Q: But assuming that the law does go into force as planned in 2017, what will the effect be on the Russian media market?
A: Not much. For the magazines it's pretty easy to circumvent because of the license holders. So the brand name is owned by a foreign company. Instead of having a formal operating company here they'll just license it out and receive the money through a license.
Q: There'll be no mass fire sales?
A: No. They already worked it out. It's not such a big deal for the magazines.
For the newspapers — for Vedomosti — it's complicated. Because with the FT, Wall Street Journal, they are either going below 20 percent — they have to find a solution. Which also is doable. If they want it. The question is do they want it? I don't know.
Business vs. Idealism
Q: In the 1990s you came to Russia and set up your own media company. Would you want to do the same now? Would you be able to?
A: No. But not just because of the political situation. It's for many reasons. The underlying trend, which is much more important business-wise [than the political situation] is the shift to digital. The company that I built in the early 1990s, based on print and magazines and so on, is impossible to replicate today.
Q: Could an online media startup doing independent journalism work in Russia?
A: One very limiting new thing is this new law on foreign ownership. Already there it is impossible to repeat what I have done before, because in 1992 we started our own business and we owned and controlled it. Now you cannot even start as a foreigner your own media business and own it and control it.
If some Russians come to me — I would say just a classic media company is difficult. But if you look internationally, at what a company like Vice is doing. What other new startup companies are doing. That is interesting. I'm sure that sooner or later young people will come that find a much more image-driven solution. This is the future. [A type of] Russian BuzzFeed.
Of course there are possibilities. But you have to be really a digital native for that. You have to understand how it works.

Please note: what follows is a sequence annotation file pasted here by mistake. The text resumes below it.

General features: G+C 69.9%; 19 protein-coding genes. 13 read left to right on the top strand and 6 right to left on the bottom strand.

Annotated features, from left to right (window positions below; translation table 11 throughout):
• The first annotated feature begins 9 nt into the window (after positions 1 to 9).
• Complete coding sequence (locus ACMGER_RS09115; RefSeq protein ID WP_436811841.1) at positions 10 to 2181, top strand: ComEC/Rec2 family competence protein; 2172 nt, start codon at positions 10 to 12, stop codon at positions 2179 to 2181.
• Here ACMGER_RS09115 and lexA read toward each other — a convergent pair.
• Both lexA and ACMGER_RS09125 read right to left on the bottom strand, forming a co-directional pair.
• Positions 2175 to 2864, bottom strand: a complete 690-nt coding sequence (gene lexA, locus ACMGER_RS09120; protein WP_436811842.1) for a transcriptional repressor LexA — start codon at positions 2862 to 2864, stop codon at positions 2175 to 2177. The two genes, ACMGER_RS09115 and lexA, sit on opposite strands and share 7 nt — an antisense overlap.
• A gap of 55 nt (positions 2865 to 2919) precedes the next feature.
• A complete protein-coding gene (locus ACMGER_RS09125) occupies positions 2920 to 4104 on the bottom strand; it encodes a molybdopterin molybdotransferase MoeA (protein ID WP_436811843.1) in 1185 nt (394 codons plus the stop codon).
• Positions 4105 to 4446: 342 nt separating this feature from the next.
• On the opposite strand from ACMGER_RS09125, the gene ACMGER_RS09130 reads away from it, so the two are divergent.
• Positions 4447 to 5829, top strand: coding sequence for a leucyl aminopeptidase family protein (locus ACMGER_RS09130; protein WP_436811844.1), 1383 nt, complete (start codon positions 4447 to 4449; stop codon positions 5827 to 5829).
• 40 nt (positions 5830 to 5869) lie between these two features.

[News website] Meduza for instance. Its a great initiative. It's a good idea. But it's not a business. There is zero business model behind it. It is going to be loss-making for ever. I'm not saying it's wrong — it may be that you do this for civil society. But it's not a business.
Q: You are both a businessman and an advocate of independent journalism in Russia. Which of those is more important to you?
A: I strongly believe that one needs the other. If you really want to be independent you need to make money. Because otherwise you are always dependent on someone else. That's why I always try, in any business I was involved in, to make it a profitable business.
Former owner of The Moscow Times Derk Sauer visiting the paper in 2001.
Oligarchs Out, State In
Q: How has the media landscape changed over the past two decades?
A: When Putin came in nothing happened. In the beginning he was quite liberal. What Putin brought in was perceived as more order, more clarity on the legal side. Less wild types around, street mafia. It was all received pretty positively.
In the 2000s Putin was not the issue, the issue was that while the media were officially independent and run by businesses, really they were owned by oligarchs who weren't interested in it as a business but were only interested in it as a political tool. Berezovsky, Gusinsky, Khodorkovsky, Potanin.